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I'm using a piece of code that is supposed to extract the value from a tag in html. It works fine with a single word for example 'desk' but it doesn't work with an id composed by two or more words: <a href='#' id='hello world'> Hello world </a>

In this cases I'm only getting the word 'hello' and not 'hello world'. Here's my code:

 $('ul').on('click', 'li', function(){ 
            var id = $(this).attr('id');

Is there any way to extract a multiple word id? Thanks.

share|improve this question
IDs with spaces are invalid: – Explosion Pills Jan 20 '13 at 19:23
Spaces shouldn't be in your ids, but depending on your browser it may work anyway (but get rid of the spaces) – Michael Berkowski Jan 20 '13 at 19:24
which browser(s) did you use for the tests? Chrome returns all the words. That said, spaces in id are against the specs, as others have said. – Christophe Jan 20 '13 at 19:33
I thought I've seen them all but I've never seen anyone two words used in the id attribute until now lol. If you must, do id="hello-world", then parse it with .attr('id').replace('-','') – Dennis Rongo Jan 20 '13 at 20:58

The id attribute cannot contain spaces according to the spec, but even if it could, the data-* attribute is a better place to store generic data. ids are used for identifying elements.


<li data-value="hello world"></li>


$('ul').on('click', 'li', function(){ 
    var val = $(this).data('value');
share|improve this answer
it's not working also.. I'm inserting the values dinamically. It's there any problem? – Marc Ortiz Jan 20 '13 at 19:43
Your original question has the property in the <a> element - this would refer to the <li> so you need to make sure it is on the correct element. – Dennis Jan 20 '13 at 19:47

ID only supports one value. In that case, use a class.

share|improve this answer
Why downvote it? Its a correct answer – Dimitri Kouvdis Jan 20 '13 at 19:44
It's not entirely correct. OP wants one value with spaces in it but the class attribute stores multiple values that are space delimited. – Dennis Jan 20 '13 at 19:49
Technically it only supports one value but no one can stop anyone from using it n-times. It's incorrect but it will render fine. This answer seems partially correct but it lacks proper explanation on why. Maybe this would have been better as a comment instead of an actual answer. – Dennis Rongo Jan 20 '13 at 21:02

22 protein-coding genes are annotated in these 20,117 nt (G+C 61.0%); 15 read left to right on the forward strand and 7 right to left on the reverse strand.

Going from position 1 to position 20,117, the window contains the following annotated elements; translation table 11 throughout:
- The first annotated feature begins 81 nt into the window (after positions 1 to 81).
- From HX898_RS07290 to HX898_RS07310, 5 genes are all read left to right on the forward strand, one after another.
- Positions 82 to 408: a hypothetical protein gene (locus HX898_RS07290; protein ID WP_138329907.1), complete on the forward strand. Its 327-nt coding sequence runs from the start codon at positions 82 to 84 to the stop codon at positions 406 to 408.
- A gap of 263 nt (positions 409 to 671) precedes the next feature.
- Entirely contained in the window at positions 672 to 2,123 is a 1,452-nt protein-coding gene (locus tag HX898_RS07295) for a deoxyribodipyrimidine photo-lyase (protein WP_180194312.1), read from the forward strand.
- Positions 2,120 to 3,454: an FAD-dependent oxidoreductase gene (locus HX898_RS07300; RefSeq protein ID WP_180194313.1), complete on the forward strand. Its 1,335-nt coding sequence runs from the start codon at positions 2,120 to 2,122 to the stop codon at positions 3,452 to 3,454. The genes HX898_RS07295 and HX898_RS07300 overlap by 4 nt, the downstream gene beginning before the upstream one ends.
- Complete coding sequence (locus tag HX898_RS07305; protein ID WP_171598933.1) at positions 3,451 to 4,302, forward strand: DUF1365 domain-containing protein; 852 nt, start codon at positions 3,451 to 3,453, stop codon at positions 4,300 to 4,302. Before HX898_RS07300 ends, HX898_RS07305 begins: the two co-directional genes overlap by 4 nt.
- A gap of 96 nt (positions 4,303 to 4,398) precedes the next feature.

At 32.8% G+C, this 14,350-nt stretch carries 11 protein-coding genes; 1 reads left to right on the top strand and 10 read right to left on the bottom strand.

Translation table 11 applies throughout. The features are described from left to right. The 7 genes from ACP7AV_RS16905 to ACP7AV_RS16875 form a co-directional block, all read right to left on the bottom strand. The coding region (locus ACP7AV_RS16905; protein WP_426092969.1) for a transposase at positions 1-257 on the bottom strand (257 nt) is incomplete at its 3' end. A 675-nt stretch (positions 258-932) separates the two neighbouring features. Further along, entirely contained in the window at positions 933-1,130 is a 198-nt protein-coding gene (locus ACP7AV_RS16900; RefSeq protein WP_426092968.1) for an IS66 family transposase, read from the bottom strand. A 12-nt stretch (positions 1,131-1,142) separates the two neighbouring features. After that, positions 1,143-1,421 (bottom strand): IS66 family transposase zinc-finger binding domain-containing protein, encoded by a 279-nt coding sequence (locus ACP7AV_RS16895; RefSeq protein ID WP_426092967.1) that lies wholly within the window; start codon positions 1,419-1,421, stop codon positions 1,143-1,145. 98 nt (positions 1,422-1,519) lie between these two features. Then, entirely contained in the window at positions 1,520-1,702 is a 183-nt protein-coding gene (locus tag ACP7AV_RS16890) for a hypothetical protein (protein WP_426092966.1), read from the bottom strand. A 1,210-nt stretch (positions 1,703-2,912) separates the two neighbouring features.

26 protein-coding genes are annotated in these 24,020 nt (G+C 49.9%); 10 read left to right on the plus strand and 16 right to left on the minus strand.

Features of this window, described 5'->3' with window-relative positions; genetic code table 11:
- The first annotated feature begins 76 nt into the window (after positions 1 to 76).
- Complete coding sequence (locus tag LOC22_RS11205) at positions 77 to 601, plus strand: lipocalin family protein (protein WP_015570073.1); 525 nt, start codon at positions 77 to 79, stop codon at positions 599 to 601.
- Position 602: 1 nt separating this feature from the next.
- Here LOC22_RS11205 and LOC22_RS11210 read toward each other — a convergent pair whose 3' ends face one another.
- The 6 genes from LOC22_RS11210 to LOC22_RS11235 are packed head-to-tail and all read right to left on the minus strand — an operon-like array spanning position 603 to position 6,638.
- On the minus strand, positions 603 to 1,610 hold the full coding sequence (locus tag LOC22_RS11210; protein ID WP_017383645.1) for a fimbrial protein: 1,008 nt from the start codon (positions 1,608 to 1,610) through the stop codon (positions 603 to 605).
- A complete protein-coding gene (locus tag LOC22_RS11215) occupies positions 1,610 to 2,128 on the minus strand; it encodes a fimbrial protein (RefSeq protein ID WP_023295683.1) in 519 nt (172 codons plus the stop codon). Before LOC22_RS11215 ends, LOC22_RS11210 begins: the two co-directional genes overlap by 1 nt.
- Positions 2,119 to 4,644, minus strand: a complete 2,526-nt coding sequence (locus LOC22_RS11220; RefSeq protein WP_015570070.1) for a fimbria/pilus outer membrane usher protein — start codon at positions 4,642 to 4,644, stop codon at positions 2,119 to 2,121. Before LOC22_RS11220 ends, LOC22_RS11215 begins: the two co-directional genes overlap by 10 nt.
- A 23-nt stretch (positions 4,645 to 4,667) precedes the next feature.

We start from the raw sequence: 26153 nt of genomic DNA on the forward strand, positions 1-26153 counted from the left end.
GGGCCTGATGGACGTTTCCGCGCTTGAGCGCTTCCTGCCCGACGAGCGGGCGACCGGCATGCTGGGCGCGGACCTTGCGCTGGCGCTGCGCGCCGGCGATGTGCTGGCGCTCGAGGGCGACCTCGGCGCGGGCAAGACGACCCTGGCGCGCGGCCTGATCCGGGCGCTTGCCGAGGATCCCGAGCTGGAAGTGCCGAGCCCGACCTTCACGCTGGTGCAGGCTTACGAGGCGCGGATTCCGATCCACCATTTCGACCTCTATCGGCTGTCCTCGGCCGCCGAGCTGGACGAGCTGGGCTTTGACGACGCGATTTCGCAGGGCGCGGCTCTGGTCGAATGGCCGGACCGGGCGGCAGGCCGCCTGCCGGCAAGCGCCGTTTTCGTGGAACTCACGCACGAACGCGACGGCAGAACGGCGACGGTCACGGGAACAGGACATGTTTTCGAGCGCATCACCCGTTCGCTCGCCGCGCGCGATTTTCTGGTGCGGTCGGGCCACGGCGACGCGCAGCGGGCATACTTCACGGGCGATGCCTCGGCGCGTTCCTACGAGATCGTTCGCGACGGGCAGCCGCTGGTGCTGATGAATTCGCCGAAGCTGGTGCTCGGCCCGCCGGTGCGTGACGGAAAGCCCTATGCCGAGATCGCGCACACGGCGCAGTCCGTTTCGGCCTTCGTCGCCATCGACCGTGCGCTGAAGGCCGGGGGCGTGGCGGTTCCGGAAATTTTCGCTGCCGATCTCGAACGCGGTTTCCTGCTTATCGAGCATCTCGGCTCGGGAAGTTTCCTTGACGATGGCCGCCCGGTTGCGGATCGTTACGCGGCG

ID should be a unique value, and thus only have one value in it. Using spaces is bad, I would replace them with underscores. If you need multiple values, you'll probably want to use classes instead.

However, this works like you are asking for.


<li id='hello_world'> Hello world </li>


$('li').on('click', function(){ 
        var id = $(this).attr('id');
share|improve this answer
don't see why this is getting downvoted. it details the proper use of the id attributes, suggests a better alternative, and in the event the OP absolutely has to use the id attribute, provides a clear example that shows it works. – mgoffin Jan 20 '13 at 20:46
As @Dennis has shown in his answer - data attributes are a much cleaner solution to this problem. – pjdanfor Jan 20 '13 at 21:06
As the standard says "Custom data attributes are intended to store custom data private to the page or application, for which there are no more appropriate attributes or elements." It is entirely dependent on the OP's implementation and requirements as to whether or not the tag/attribute he desires is something more appropriate than data-* or not. – mgoffin Jan 20 '13 at 21:14
He is trying to extract a value from a tag. The value in this example being "hello world", not "hello_world". Adding a workaround to using the ID attribute inappropriately is not a good solution. It is better to use the data attributes which were created for this sort of situation. – pjdanfor Jan 21 '13 at 1:36
Actually he's trying to extract the value of an attribute from a tag. But whatever at this point. – mgoffin Jan 21 '13 at 1:39

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